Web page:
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Florida Pushes Back Against DOJ’s Federal Election Monitors

Florida Pushes Back Against DOJ’s Federal Election Monitors
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With all the rumors of electoral malfeasance circulating in the news media, the Biden Department of Justice has sent federal election monitors to select jurisdictions across the country, ostensibly to ensure free and fair elections and to stave off any allegations of vote fraud. Specifically, the DOJ claims to be sending monitors to “enforce the civil provisions of federal statutes that protect the right to vote, including the Voting Rights Act, the Uniformed and Overseas Citizens Absentee Voting Act, the National Voter Registration Act, the Help America Vote Act and the Civil Rights Acts.”

In all, the Biden administration is dispatching 64 monitors to watch polling in 24 states. This number is significantly higher than the numbers the Trump administration sent in 2018 (25 jurisdictions) and 2020 (44 jurisdictions), but roughly the same as Obama in 2016 (67 jurisdictions).

This year, however, the DOJ is receiving pushback from the state of Florida, whose Broward, Miami-Dade, and Palm Beach counties are on the list. Upon receiving notification of the election monitors, the Florida Department of State’s general counsel Brian McVay informed the Civil Rights Division of the DOJ that, inasmuch as it appeared that the federal election monitors intended to enter polling places, they would be barred from doing so per Florida state law.

According to McVay’s letter, “section 102.031(3)(a) of the Florida Statutes lists the people who ‘may enter any polling room or polling place. Department of Justice personnel are not included on the list.” Anticipating an exemption for vaguely-defined “law enforcement,” the letter continued:

Even if they could qualify as “law enforcement” … absent some evidence concerning the need for federal intrusion, or some federal statute that preempts Florida law, the presence of federal law enforcement inside polling places would be counterproductive and could potentially undermine confidence in the election.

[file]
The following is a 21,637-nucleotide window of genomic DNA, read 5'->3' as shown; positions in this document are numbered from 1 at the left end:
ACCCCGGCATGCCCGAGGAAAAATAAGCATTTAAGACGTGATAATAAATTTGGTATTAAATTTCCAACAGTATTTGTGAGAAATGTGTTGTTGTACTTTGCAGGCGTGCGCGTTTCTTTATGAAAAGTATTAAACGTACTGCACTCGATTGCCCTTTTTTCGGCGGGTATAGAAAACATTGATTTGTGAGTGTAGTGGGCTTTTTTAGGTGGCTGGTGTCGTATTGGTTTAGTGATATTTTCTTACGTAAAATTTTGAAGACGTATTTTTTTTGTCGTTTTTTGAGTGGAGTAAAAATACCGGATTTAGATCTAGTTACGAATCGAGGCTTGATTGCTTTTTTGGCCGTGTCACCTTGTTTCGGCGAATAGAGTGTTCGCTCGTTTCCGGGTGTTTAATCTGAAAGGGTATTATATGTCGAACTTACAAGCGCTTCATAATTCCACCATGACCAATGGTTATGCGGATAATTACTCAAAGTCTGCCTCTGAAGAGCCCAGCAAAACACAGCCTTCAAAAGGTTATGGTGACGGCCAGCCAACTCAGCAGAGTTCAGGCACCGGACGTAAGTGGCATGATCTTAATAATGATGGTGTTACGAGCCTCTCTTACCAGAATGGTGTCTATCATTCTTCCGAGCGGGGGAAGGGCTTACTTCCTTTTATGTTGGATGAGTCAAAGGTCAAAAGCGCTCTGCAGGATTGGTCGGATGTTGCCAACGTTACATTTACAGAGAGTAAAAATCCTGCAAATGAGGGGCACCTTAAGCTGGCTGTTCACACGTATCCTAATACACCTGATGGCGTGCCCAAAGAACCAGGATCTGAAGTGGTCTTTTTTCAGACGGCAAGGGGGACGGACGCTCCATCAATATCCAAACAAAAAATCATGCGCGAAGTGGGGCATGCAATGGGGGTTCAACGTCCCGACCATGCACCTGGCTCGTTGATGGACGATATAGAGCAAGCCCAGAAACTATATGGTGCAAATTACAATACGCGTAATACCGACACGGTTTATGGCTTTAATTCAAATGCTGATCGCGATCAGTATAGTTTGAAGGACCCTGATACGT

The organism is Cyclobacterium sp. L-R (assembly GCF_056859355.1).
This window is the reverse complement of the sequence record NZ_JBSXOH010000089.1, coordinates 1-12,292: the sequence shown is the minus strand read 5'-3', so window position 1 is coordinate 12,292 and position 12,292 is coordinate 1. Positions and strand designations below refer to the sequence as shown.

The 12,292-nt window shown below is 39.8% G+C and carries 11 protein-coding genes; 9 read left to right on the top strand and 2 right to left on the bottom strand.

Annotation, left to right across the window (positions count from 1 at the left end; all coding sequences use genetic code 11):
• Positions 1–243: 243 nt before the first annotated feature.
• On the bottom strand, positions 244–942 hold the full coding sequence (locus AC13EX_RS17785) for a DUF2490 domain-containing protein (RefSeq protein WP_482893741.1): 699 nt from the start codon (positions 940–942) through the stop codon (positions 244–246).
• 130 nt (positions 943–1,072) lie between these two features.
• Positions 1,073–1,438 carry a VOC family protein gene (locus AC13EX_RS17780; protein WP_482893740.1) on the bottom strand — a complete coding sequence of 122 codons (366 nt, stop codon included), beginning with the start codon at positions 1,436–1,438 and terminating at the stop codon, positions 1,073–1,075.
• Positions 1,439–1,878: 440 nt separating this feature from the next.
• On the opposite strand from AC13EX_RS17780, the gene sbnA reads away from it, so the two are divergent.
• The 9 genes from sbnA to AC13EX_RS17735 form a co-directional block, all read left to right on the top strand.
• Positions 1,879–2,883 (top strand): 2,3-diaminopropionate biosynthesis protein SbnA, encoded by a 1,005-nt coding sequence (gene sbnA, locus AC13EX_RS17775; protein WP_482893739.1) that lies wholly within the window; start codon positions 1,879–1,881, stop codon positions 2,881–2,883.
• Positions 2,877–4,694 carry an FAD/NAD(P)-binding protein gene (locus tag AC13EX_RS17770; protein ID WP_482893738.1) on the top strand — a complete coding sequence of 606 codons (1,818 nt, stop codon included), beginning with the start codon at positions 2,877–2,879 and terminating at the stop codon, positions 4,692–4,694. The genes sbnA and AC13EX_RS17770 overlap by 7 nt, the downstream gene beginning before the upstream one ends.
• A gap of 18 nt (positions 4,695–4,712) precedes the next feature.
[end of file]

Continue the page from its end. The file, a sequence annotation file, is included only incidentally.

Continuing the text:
Indeed, your letters do not detail the need for federal monitors in these counties. None of the counties are currently subject to any election-related federal consent decrees. None of the counties have been accused of violating the rights of language or racial minorities or of the elderly or disabled.

Your letters simply provide a non-exhaustive list of federal elections statutes as the basis for this action without pointing to any specific statutory authorization. When asked for specific authorization during our phone call this evening, you did not provide any. Accordingly, the Florida Department of State invokes its authority under section 101.58(2) of the Florida Statutes to send its own monitors to the three targeted jurisdictions. These monitors will ensure that there is no interference with the voting process.

Florida’s action is a robust exercise of state sovereignty, an all-too-rare example of the type of conduct that states should engage in as a matter of course to help put the federal beast back in its cage and restore the state supremacy contemplated by the Constitution’s federal arrangement.

Reprinted with permission from The New American

November 9, 2022

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